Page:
The Courage to Join: The Building Blocks of Self-Confidence and Discovery
Nancy Matsukawa - Advisor for Cultural Engagement / International Student Success
I graduated from a masters program in the midst of the pandemic. I was the first in my family to apply, attend, and even graduate from an undergraduate program. Now I am pursuing my career in my dream field of International Education. Never would have I expected to make it this far.
Growing up in the Inland Empire as the eldest in a Japanese immigrant household, life wasn’t always the easiest. With both my parents having limited English proficiency, working low income jobs, and having no knowledge of the American school system, they could only support me so much. On top of that, the high school I attended had limited resources and unmotivated students. This was what pushed me to want to attend college. I wanted a better life for myself but also for my family. I wanted to prove to others that I can succeed, that I can excel no matter where I came from.
Although I was ready to take on the new challenge of college; it was not what I expected. It felt like a different culture. I struggled to find confidence in myself. Professors would teach the class as if all the students came from the same educational background. I was expected to have prior knowledge of the course material that was never offered to me in my high school. Even though I put in so much time studying for an exam or completing a class assignment, I would still fail. I remember telling myself there are other students who are way more qualified, who have better ideas, who are way smarter than I am. I felt marginalized. I could not connect with anyone. I was homesick even though home was only an hour drive away. The first week I moved into the dormitory I was literally crying in my bed each night.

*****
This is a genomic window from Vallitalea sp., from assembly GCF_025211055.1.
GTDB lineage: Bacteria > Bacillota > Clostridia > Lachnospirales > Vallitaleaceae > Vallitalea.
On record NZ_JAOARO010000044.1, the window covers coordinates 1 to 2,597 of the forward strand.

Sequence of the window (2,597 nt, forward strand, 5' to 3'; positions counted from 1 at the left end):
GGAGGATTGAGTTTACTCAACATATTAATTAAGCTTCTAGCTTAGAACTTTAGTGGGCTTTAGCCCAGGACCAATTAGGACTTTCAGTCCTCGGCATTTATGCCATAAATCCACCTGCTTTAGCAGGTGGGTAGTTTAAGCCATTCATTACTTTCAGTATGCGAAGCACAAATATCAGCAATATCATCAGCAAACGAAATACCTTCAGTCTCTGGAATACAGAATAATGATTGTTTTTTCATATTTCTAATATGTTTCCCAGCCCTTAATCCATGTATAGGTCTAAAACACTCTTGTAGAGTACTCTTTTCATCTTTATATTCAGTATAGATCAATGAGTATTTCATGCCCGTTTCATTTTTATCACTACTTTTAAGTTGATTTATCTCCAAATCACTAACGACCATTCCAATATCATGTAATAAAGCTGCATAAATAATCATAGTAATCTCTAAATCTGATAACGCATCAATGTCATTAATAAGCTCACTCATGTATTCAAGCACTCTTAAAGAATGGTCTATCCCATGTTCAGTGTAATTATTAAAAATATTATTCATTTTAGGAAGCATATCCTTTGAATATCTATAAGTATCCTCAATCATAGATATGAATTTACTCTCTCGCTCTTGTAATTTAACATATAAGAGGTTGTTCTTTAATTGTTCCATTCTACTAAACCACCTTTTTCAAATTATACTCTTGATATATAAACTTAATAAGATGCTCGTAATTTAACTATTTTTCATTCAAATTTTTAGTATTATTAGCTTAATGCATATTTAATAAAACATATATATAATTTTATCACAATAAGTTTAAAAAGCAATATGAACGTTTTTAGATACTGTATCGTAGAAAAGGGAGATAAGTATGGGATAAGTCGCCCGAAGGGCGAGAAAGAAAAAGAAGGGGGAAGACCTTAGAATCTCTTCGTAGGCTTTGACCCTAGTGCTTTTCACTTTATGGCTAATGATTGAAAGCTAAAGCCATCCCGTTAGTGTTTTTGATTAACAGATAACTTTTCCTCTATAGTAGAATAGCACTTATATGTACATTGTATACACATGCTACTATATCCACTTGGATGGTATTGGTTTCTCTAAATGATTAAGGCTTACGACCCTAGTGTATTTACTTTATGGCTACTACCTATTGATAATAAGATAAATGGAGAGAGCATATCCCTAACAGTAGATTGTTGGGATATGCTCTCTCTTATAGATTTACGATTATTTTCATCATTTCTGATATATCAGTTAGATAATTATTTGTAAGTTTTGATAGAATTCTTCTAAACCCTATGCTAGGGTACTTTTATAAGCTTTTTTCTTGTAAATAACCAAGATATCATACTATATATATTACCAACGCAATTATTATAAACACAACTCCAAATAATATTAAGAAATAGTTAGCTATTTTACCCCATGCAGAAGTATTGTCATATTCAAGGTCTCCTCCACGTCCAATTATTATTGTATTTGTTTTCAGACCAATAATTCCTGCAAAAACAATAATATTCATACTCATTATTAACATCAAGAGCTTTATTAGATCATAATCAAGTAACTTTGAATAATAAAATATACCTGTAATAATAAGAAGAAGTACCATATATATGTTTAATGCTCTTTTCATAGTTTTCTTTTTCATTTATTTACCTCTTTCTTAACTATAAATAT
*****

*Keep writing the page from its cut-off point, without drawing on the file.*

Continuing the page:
This all slowly started to change when I built the courage to join a student organization that I was interested in. Through connecting with the members, I came to the realization that my unique experiences brought in new ideas and new perspectives. The juniors and seniors in the club helped me answer questions that I had in my classes and get the resources I needed to be successful. Skills like speaking two languages and having the ability to navigate college for the first time, this perseverance and resilience was helpful for event planning when I took on the role as cultural night producer in the student organization. These were just some of the positive attributes that I brought to the table.
College may be filled with uncertainties and a range of emotions, but know that this is all normal to feel. This does not mean you do not matter or that you do not belong. Take it day by day. As you encounter uncertainties, explore the many resources, student organizations, and programs available to you and consider reaching out to them. It can be as small as asking a question to academic advising. It can be as small as meeting one person at a student organization that you are interested in. You never know, you might just click with that person. These environments all serve as a place for you to be part of the community, establish meaningful relationships, and encourage endless opportunities for you to be successful. The moment you reach out, you receive the support and guidance that validate you as a student, that validate your own uniqueness, and build the self-confidence you need to make it to the finish line and fulfill the dreams and aspirations you have.